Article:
Bruce Lee: A Warrior’s Journey DVD Review

Awed pathos might come with the territory when dealing with talented, charismatic celebrities who die younger than expected, and any biographer of Bruce Lee has a long line of mythological worship to struggle against reproducing. That A Warrior’s Journey, a 2000 documentary directed by Lee historian John Little, opens by emphasising the international extent of Lee’s fame at the time of his untimely death is indicative of both its biggest fault and its main draw.

Faults first. The expository sequence of A Warrior’s Journey contextualises Lee’s 1973 demise, aged just 32, by situating his status as the world’s most exciting martial arts film star within an increasingly receptive US film industry and an economically growing Hong Kong equivalent. Furthermore, archive imagery of a buoyant Lee at the height of his career is underscored by Doug Copsey, who tells us in an even, accessible voice-over that such fame was the means by which Lee had, apparently, finally overcome the professional and cultural bigotry, economic and emotional hardship and the dogged struggle to retain artistic integrity that had marked earlier years.

This check-list required of Lee’s success is presented only to heighten the tragedy of his death, not so much overshadowed by it as aiding and feeding off of it in a reciprocal process of myth-making – or myth-reproduction (the narrator notes, with accompanying close-up, what Lee wrote in his diary on the day of his death). Triumphalism meets mystification, certainly, and Little adds to the pathos by having the rest of his documentary unfold as an illustrative flashback retracing the career of its star up to that starting (or end) point.

But there’s also another reason why the film begins as it does. At the time of his death, Lee had returned to Hong Kong, after filming Enter the Dragon with Warner Bros., to finish shooting The Game of Death, a project for which he undertook eight roles (director and producer; actor, writer and choreographer; and contributing input to set design, cinematography and lighting). Because the film was never completed, its existing footage is something of a treasure to Lee fans – especially since for some time it was considered lost – and the presentation of the 33-minute centre-piece of that film is A Warrior’s Journey‘s unique selling point.

Predictably if understandably, though, the main attraction is delayed, with the first two thirds of the film providing an efficient biographical overview of Lee, tracing’s his development as a lecturer in the nuances of eastern philosophy and the beginnings of his interest in kung fu. Drawn to kung fu as a more complete martial art than karate or jiu-jitsu, Lee formed his own, “non-classical” brand of it that brought together three principles: the economy of motion, simplicity and directness. Referring to non-contact rehearsals and competitions as “organised despair” and “dry-land swimming”, Lee brought to martial arts influences from Newtonian science, western fencing and the stategies of boxing. The only litmus test for martial arts was, for him, their practicable efficiency of landing a blow.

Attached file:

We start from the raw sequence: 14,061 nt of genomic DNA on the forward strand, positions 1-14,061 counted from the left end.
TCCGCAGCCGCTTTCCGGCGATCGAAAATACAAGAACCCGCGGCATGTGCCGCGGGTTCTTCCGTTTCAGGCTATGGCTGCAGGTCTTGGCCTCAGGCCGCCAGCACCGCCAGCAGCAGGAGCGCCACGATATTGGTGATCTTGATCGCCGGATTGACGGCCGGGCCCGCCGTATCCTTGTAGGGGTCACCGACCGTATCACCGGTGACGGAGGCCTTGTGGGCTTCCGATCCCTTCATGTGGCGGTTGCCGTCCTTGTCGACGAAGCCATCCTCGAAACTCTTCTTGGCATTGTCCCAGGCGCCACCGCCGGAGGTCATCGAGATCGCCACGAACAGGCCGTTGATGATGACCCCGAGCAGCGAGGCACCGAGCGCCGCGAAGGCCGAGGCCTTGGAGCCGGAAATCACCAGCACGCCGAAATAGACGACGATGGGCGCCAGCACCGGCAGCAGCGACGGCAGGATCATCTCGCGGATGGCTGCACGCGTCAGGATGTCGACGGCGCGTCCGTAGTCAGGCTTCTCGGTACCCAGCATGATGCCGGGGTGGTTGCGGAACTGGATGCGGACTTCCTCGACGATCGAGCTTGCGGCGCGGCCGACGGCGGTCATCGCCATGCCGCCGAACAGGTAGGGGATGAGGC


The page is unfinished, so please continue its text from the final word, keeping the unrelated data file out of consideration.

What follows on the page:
Fearing students were misconstruing his philosophies and making a virtue of them, he closed his three martial arts schools in 1969, narrowing his teaching to a select few students. If this was the beginning of an ultimately more receptive approach to different martial arts styles, Lee’s catalyst for shifting away from the need to systematise a single fighting technique was ironically a back injury sustained in 1970, from which he was told by medics he might never fully recover: effectively bed-ridden for six months, Lee turned to the writings of Jiddu Krishnamurti in particular and confirmed his belief against a single, gospel truth with regard to fighting style – effective fighting was thenceforth approached as relative to an individual style that played to one’s strengths.

Proving medics wrong, Lee became fitter and more adept at martial arts than ever and, with a newfound spiritual confidence in his own capabilities, planned The Game of Death to be a showcase of both different styles as exemplified by others and his own adaptibility in conquering them. In the 33-minute sequence from the film – which doubles as the documentary’s own climax – this diversity is displayed concisely and excitingly. Dressed in that iconic yellow suit – itself a means of challenging acceptable dress codes for martial arts – Lee bests three different opponents at their own respective game, utilising any means he must in order to conquer them.

Edited together from Lee’s script and film notes, the sequence is an extended pay-off following an hour or so of exposition, which is narrated in the present-tense and includes interviews with Linda Lee Caldwell, Taky Kimura, Ji Han Jae and towering Game of Death co-star Kareem Abdul-Jabbar – though annoyingly, these talking heads are never credited in-film. The fight sequence extends beyond the 11-minute version that was incorporated into the 1978 exploitative hash-job of the same name, which padded the material to a feature’s length through look-alikes and stand-ins. This ought, by any stretch, to be settle the balance for good.

Bruce Lee: A Warrior’s Journey – which was originally included as a bonus on the 2004 special edition of Enter the Dragon – is released as a stand-alone DVD by Kaleidoscope Home Entertainment on Monday, March 12. Front Row Reviews is also holding a competition to give three copies away; click here to enter.

About The Author

Michael Pattison is a film critic from Gateshead.

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